While I was in Ypsilanti, I read Ezra Bayda’s latest book Beyond Happiness: The Zen Way to True Contentment. He’s probably my favorite Buddhist writer because of his clarity in pointing us from our thoughts back to our actual, direct experience, which has the quality of shifting constantly—of being alive—whereas our ancient fears and stories can almost seem not subject to the law of impermanence. It’s rather wondrous how things transform when we put our attention in the right place: on what’s actually happening and not what we think is happening, or think about what’s happening.
He has some helpful things to say about when he was in his 20s and trying to decide what work to do. He writes, “[S]omeone I trusted told me to stop thinking about what to do; instead, whenever the anxiety arose, I was to stay fully present with the anxiety itself.” He says it was difficult, but he stuck with it for several weeks, and one day it became “crystal clear” to him that he should do a certain kind of work—something he had no experience with whatsoever, but he proceeded in that direction and it ended up being a satisfying decades-long career for him.
I found that appealing because it’s very difficult for me to make decisions, probably because my primary tools are thinking and more thinking, so that a certain course of action seems as entirely right one day as it seems wrong the next. This way of “making decisions” (few decisions actually get made) is based on fear and leaves out intuition and other emotions: When this seems most scary, I decide to do that, and when that seems most scary, I decide to do this.
In his meditation instructions, Bayda, who teaches at Zen Center San Diego, recommends sitting with our eyes open: “The reason the eyes are kept open is that it is too easy to enter a dreamy state with the eyes closed.” After starting to go to the S. F. Zen Center several years ago (I don't go often these days), I experimented with sitting with my eyes open, and soon gave it up, probably because I wanted my dreamy state back. After reading this book, I decided to give it another try and it’s proving to be great this time around.
It’s more difficult to get lost in thought for an extended period, and it makes the ebbing and flowing of alertness and drowsiness very clear. When I’m sitting there with my eyes open, using my body as an anchor of attention, I’m doing exactly what I’ll be trying to do the rest of the day, to be awake and present in my body, so it gives a nice feeling of alignment, of time put to very good use.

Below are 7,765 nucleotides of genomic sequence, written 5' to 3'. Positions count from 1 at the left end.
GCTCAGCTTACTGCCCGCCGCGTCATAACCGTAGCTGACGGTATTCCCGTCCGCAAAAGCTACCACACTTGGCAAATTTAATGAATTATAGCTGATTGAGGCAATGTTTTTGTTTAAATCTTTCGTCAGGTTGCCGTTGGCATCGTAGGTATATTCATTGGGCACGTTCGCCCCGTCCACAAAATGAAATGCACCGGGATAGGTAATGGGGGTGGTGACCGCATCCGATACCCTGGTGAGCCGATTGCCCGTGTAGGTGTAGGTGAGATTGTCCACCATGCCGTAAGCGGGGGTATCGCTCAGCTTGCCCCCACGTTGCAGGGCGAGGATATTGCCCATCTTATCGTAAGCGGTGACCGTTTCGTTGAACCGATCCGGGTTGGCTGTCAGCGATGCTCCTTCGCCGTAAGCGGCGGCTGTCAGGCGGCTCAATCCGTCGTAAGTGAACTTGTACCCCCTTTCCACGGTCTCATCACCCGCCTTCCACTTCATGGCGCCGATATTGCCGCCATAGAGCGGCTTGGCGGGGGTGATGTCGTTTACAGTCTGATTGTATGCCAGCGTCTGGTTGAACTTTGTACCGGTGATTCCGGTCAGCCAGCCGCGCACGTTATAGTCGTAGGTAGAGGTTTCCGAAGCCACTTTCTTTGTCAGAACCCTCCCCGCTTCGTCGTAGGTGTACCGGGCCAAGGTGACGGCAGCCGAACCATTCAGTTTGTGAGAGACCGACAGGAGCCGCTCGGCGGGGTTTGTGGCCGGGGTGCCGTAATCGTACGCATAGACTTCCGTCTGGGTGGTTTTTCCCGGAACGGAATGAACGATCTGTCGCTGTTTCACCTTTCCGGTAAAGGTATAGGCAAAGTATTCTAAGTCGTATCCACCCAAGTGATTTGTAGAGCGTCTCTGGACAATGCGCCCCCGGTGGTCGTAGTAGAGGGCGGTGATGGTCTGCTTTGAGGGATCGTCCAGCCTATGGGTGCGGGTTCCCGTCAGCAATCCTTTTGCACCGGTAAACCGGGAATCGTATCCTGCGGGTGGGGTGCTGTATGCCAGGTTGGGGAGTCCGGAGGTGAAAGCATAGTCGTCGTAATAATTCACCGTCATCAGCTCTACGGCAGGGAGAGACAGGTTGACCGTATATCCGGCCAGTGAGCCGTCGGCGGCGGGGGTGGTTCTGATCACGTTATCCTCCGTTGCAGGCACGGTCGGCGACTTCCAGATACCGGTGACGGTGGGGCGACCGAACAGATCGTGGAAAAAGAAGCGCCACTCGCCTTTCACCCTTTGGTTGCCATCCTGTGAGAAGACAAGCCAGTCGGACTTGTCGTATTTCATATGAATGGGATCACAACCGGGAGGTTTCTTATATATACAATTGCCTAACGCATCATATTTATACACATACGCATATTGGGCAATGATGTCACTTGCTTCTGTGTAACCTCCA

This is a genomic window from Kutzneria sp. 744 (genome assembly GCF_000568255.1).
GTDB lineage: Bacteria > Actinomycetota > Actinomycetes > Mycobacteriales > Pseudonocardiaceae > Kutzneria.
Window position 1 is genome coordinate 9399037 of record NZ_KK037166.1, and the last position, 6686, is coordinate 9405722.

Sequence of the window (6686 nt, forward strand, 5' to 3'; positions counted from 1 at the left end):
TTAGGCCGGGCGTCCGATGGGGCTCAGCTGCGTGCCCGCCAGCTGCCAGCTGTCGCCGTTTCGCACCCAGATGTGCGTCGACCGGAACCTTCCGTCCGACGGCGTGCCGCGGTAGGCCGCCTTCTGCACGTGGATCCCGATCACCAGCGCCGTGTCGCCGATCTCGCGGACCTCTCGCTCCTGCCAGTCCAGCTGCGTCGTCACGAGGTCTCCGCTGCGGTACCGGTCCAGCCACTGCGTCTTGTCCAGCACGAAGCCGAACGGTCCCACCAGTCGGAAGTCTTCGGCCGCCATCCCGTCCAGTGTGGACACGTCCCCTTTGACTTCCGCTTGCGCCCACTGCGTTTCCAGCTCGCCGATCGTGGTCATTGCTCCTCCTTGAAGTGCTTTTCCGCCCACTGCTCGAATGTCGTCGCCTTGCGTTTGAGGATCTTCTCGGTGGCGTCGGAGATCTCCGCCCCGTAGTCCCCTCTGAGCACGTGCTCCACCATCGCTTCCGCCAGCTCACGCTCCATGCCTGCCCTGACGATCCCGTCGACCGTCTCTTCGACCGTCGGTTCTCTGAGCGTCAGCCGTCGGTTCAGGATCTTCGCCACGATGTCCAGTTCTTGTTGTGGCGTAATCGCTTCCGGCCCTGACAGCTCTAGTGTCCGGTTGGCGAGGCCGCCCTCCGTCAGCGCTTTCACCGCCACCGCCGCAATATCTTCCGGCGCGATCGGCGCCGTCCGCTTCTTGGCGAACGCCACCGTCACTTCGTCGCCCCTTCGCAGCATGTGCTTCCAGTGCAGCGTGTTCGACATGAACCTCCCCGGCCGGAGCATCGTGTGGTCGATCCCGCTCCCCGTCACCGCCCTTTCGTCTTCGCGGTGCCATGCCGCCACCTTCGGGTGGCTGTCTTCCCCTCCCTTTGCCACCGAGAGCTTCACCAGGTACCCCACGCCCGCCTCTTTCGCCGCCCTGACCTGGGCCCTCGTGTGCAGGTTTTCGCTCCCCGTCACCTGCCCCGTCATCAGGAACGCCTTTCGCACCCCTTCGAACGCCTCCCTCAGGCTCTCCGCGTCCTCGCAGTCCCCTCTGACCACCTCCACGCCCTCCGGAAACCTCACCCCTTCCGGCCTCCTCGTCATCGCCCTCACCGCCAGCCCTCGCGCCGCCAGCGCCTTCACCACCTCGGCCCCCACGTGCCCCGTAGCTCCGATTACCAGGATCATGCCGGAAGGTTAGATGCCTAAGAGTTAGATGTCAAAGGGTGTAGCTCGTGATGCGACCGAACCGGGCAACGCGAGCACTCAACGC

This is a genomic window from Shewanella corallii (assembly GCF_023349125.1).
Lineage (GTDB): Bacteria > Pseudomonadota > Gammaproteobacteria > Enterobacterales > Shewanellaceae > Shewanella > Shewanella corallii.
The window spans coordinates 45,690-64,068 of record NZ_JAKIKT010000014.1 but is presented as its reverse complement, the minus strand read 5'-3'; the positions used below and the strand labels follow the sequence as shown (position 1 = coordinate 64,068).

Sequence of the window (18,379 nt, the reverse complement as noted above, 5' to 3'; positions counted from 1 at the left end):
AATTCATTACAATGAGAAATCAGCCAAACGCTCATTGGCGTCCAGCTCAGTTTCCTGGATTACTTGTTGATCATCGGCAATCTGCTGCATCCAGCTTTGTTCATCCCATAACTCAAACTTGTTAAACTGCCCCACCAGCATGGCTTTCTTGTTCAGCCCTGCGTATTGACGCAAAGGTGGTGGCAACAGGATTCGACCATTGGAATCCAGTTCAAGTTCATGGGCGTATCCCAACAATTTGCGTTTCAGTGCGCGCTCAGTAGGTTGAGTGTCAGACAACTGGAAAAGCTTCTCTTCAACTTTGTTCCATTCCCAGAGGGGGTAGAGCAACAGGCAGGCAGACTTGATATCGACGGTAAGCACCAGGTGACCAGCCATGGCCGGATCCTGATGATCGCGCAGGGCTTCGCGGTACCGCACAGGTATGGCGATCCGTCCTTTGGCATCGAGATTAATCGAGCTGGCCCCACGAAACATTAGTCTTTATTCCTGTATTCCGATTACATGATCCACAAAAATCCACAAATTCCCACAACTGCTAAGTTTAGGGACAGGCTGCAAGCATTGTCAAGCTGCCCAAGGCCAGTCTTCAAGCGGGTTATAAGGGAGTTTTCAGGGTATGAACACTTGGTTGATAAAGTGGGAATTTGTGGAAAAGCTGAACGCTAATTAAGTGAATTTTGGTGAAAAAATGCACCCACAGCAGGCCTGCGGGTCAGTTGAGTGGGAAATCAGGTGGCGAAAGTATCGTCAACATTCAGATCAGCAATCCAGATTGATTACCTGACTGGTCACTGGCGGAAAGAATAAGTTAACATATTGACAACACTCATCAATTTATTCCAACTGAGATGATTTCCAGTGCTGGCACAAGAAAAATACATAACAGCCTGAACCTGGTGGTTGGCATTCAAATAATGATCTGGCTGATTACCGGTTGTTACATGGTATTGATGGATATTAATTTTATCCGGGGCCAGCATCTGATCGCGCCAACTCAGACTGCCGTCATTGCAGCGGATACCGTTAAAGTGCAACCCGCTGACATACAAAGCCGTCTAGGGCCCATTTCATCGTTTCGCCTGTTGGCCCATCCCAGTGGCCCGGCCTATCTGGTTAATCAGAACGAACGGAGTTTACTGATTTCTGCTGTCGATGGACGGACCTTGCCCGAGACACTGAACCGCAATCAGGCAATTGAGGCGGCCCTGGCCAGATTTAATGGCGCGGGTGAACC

Tom and I took the train to Sacramento for Thanksgiving at Steve’s and Julie’s, with the usual congenial crowd, and that was very nice. We slept over at Ann’s, and Steve, Julie and Diane (Julie’s mother) came over for breakfast the next day. When I got up, I told Ann, “I think I need a hair of the dog that bit me. Could I please have six dinner rolls and half a stick of butter?”
On Sunday, Ann and Tom and I went to the Berkeley Repertory Theatre, preceded by lunch on Shattuck Ave. In The Pianist of Willesden Lane, Mona Golabek plays her own mother, whose parents perished in the Holocaust and who lived because her parents sent her off via the Kindertransport to England. The show consisted of Golabek telling her mother’s story in the first person and playing the piano, the latter gorgeously. Her dynamics are particularly masterful, the shifts in volume and pacing.
This past Tuesday, David and Lisa were in town from Seattle and we had made plans to have dinner at Chef Jia’s, but that favorite restaurant is no more, so they and Tirtza, Barry, Nancy, Terry, Peter, Tom and I had dinner next door at House of Nanking. Most of us ordered hot tea, which at Chef Jia’s was free or at a nominal charge and came in modest little cups, but at House of Nanking comes in large glass mugs, in each of which floats a golf ball of tea, which unfurls to form a tall flower. It’s also pre-sweetened. Lisa said when she saw the tea unfurling, she knew it was going to be expensive, and I had to chuckle when I later heard Barry examining the bill for his portion of the table: “Fifteen dollars for four cups of tea?” We went afterward to Café Greco.